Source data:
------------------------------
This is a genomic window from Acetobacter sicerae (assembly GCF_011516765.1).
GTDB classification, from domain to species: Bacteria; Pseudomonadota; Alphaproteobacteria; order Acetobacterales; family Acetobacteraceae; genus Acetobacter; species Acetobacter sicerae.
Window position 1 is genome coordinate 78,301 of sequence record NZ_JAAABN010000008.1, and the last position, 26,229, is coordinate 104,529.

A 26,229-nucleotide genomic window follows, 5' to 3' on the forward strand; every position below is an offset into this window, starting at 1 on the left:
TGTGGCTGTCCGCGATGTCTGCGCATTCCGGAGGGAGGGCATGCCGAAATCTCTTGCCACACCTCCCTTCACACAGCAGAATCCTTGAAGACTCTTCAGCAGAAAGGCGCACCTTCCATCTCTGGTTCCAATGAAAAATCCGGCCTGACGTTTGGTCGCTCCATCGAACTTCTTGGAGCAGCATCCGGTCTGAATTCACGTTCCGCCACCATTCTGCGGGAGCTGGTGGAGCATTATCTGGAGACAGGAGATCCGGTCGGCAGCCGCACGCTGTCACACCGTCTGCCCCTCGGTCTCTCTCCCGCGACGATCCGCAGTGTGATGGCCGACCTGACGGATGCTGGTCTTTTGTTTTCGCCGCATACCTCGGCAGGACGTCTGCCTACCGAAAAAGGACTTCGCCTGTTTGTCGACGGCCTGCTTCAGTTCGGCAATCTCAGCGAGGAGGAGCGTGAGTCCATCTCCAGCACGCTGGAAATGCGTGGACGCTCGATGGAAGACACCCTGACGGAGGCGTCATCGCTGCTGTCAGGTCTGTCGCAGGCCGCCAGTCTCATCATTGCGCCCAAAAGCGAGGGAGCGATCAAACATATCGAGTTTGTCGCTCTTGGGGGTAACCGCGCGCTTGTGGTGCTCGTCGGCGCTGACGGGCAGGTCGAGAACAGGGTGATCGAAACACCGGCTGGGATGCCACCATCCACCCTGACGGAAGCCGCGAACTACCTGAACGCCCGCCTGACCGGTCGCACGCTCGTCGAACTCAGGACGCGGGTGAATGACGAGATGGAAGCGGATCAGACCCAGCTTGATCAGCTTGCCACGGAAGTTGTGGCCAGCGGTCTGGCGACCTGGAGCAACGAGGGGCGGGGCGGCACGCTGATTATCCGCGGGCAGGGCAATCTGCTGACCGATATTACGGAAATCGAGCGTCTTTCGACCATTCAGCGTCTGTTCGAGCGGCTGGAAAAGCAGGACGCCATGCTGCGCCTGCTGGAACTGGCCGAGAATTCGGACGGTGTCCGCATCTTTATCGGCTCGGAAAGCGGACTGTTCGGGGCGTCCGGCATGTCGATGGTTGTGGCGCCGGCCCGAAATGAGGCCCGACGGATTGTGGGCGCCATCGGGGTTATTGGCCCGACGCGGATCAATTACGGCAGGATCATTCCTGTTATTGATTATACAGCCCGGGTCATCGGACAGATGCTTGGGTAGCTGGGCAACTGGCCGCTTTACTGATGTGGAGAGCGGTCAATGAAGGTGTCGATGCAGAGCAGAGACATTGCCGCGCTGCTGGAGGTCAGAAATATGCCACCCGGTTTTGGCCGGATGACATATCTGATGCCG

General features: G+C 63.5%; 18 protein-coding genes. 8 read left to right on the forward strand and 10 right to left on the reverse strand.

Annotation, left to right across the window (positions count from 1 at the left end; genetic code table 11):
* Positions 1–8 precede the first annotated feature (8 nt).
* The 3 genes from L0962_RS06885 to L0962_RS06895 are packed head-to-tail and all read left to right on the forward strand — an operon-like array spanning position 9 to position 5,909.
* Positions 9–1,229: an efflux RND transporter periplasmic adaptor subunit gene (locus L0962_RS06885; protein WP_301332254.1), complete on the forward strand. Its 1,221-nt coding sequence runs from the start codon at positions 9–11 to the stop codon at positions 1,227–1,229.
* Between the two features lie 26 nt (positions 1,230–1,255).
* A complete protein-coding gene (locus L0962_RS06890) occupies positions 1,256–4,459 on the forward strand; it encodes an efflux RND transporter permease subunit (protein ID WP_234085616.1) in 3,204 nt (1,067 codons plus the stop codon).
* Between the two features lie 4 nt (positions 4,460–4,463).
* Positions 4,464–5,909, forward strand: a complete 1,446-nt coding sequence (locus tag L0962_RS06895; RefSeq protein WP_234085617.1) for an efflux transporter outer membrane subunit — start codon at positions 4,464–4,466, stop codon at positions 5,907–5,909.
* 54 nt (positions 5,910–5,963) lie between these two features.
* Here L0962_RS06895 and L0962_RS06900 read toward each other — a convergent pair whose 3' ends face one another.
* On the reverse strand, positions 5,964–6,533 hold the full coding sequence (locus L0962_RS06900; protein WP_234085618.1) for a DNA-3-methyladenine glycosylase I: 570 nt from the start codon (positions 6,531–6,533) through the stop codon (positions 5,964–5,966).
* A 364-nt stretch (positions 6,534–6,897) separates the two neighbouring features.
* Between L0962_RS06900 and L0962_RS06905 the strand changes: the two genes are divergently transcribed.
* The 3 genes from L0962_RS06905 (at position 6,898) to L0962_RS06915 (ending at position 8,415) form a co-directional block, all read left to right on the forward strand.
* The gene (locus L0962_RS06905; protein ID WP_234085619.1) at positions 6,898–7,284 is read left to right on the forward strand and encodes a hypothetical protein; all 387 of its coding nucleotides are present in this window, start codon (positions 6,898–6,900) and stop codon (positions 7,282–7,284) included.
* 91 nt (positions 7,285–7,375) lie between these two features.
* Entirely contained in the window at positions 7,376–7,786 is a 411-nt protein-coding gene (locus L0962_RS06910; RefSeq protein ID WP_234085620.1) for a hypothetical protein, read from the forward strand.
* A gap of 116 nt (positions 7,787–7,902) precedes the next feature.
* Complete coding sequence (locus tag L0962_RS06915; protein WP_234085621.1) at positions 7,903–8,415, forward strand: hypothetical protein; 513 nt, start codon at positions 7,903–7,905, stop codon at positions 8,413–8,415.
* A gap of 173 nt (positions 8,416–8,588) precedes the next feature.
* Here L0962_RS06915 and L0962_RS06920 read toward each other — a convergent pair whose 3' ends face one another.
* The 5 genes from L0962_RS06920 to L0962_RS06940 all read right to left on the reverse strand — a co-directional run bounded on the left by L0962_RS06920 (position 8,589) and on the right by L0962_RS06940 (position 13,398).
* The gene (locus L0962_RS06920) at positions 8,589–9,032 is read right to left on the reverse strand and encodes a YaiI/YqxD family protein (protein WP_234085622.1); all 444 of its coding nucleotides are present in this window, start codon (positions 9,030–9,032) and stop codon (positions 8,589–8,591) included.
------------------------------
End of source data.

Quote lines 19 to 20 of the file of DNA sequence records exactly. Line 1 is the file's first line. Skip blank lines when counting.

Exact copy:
* Between L0962_RS06900 and L0962_RS06905 the strand changes: the two genes are divergently transcribed.
* The 3 genes from L0962_RS06905 (at position 6,898) to L0962_RS06915 (ending at position 8,415) form a co-directional block, all read left to right on the forward strand.